Novel Trivia: The Great Gatsby

Why does Tom hit Myrtle at his apartment in New York City?
Because she taunts him about Daisy
Where is Gatsby's mansion located?
West Egg
Where does Gatsby's reunion with Daisy take place?
At Nick's house
In what year is The Great Gatsby set?
Where were Nick and Tom educated?
What is Jordan Baker's occupation?
When he renews his acquaintance with Daisy at Nick's house, what does Gatsby knock off of the mantle?
A clock
What is Nick's home state?
Why did Gatsby drop out of college?
He was humiliated by having to work as a janitor to pay his tuition.
Which millionaire hired the young Gatsby as an assistant?
Dan Cody
Where is the valley of ashes?
Between West Egg and New York City
Who among the following comes to Gatsby's funeral?
Gatsby's father
Which woman is Tom's extramarital lover?
Who drives the car that kills Myrtle?
How are Daisy and Nick related?
They are cousins.
Where did Daisy meet Gatsby?
Where did Gatsby study after the war?
On the day after the confrontation between Tom and Gatsby in New York City, what does Gatsby instruct his gardener not to do?
Drain the pool
At the end of the novel, Daisy chooses to be with
What are the eyes of Doctor T. J. Eckleburg?
A signboard in the valley of ashes
Why does Nick move to New York?
To learn about the bond business
What did Fitzgerald call the 1920s?
The Jazz Age
Why does Gatsby throw his weekly parties?
To impress Daisy.
What is Meyer Wolfshiem's claim to fame?
He rigged the 1919 World Series
Where does Gatsby recognize Nick from?
Nick and Gatsby fought in the same battle in World War I
Nick Carraway
The novel's narrator. Honest, tolerant, and inclined to reserve judgment, Nick often serves as a confidant for those with troubling secrets. The Great Gatsby is told entirely through Nick's eyes;
Jay Gatsby
Protagonist of the novel, Gatsby is a fabulously wealthy young man living in a Gothic mansion in West Egg. Famous for the lavish parties
Daisy Buchanan
Nick's cousin, and the woman Gatsby loves. Daisy lives with Tom across from Gatsby in the fashionable East Egg district of Long Island.
Tom Buchanan
Daisy's immensely wealthy husband, once a member of Nick's social club at Yale. Powerfully built and hailing from a socially solid old family, Tom is an arrogant, hypocritical bully. His social attitudes are laced with racism and sexism, and he never even considers trying to live up to the moral standard he demands from those around him.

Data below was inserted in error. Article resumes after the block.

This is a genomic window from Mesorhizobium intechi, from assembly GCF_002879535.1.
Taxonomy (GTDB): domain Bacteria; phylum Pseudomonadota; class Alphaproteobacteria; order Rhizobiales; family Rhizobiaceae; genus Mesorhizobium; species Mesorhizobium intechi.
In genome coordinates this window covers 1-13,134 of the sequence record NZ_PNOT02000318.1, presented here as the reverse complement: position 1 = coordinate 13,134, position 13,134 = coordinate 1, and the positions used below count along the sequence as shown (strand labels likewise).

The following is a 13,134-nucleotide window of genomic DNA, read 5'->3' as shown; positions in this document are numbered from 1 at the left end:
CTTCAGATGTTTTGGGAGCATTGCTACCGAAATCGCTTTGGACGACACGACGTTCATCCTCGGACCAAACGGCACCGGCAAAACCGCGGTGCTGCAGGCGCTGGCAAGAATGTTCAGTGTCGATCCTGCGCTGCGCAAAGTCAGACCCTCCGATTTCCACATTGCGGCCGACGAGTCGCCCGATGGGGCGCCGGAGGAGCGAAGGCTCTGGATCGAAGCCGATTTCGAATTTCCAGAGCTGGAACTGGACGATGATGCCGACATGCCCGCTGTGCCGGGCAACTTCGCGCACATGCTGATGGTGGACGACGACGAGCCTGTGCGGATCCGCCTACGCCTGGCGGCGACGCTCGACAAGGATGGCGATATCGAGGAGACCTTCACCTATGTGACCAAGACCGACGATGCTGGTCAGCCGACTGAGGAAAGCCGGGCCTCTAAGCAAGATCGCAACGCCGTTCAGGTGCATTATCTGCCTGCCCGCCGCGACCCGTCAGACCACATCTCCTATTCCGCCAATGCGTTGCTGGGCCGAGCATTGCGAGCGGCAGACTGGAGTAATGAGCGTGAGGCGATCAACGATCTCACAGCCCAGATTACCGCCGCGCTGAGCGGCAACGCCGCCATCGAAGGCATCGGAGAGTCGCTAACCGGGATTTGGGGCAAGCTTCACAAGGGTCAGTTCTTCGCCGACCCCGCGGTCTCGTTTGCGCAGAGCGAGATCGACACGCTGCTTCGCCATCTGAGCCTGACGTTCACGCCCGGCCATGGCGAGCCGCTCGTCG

Jordan Baker
Daisy's friend, a woman with whom Nick becomes romantically involved during the course of the novel. A competitive golfer, Jordan represents one of the "new women" of the 1920s—cynical, boyish, and self-centered. Jordan is beautiful, but also dishonest:
Myrtle Wilson
Tom's lover, whose lifeless husband George owns a run-down garage in the valley of ashes. Myrtle herself possesses a fierce vitality and desperately looks for a way to improve her situation.
George Wilson
Myrtle's husband, the lifeless, exhausted owner of a run-down auto shop at the edge of the valley of ashes. George loves and idealizes Myrtle, and is devastated by her affair with Tom.
Owl Eyes
The eccentric, bespectacled drunk whom Nick meets at the first party he attends at Gatsby's mansion
The shallow freeloader who seems almost to live at Gatsby's mansion, taking advantage of his host's money. As soon as Gatsby dies, Klipspringer disappears—he does not attend the funeral, but he does call Nick about a pair of tennis shoes that he left at Gatsby's mansion.
The Decline of the American Dream in the 1920s
The Green Light
The Valley of Ashes
The Eyes of Doctor T. J. Eckleburg
F. Scott Fitzgerald
time and place written
America and France
settings (place)
Long Island and New York City
There are two possible climaxes: Gatsby's reunion with Daisy in Chapters 5-6; the confrontation between Gatsby and Tom in the Plaza Hotel in Chapter 7.
rising action
Gatsby's lavish parties, Gatsby's arrangement of a meeting with Daisy at Nick's
falling action
Daisy's rejection of Gatsby, Myrtle's death, Gatsby's murder
point of view
Nick Carraway narrates in both first and third person, presenting only what he himself observes. Nick alternates sections where he presents events objectively, as they appeared to him at the time, with sections where he gives his own interpretations of the story's meaning and of the motivations of the other characters
Nick's attitudes toward Gatsby and Gatsby's story are ambivalent and contradictory. At times he seems to disapprove of Gatsby's excesses and breaches of manners and ethics, but he also romanticizes and admires Gatsby, describing the events of the novel in a nostalgic and elegiac tone.
major conflict
Gatsby has amassed a vast fortune in order to win the affections of the upper-class Daisy Buchanan, but his mysterious past stands in the way of his being accepted by her
Modernist novel, Jazz Age novel, novel of manners